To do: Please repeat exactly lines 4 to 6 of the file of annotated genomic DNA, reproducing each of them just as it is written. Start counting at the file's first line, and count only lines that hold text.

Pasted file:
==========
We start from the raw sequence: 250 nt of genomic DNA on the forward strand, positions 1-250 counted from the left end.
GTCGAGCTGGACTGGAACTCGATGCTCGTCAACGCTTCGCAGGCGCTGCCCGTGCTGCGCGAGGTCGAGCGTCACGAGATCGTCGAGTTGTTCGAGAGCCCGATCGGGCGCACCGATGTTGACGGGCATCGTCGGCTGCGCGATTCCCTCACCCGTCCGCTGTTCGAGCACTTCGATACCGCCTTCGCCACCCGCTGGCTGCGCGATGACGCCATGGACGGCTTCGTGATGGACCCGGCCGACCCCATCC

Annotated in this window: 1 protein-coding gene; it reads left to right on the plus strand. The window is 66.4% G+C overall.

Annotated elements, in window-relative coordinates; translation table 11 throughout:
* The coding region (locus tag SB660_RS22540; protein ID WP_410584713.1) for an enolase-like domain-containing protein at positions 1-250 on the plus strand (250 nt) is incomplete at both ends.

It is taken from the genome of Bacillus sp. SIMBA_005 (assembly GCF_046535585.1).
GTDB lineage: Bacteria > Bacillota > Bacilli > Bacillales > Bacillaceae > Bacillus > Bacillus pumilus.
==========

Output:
Annotated elements, in window-relative coordinates; translation table 11 throughout:
* The coding region (locus tag SB660_RS22540; protein ID WP_410584713.1) for an enolase-like domain-containing protein at positions 1-250 on the plus strand (250 nt) is incomplete at both ends.

It is taken from the genome of Bacillus sp. SIMBA_005 (assembly GCF_046535585.1).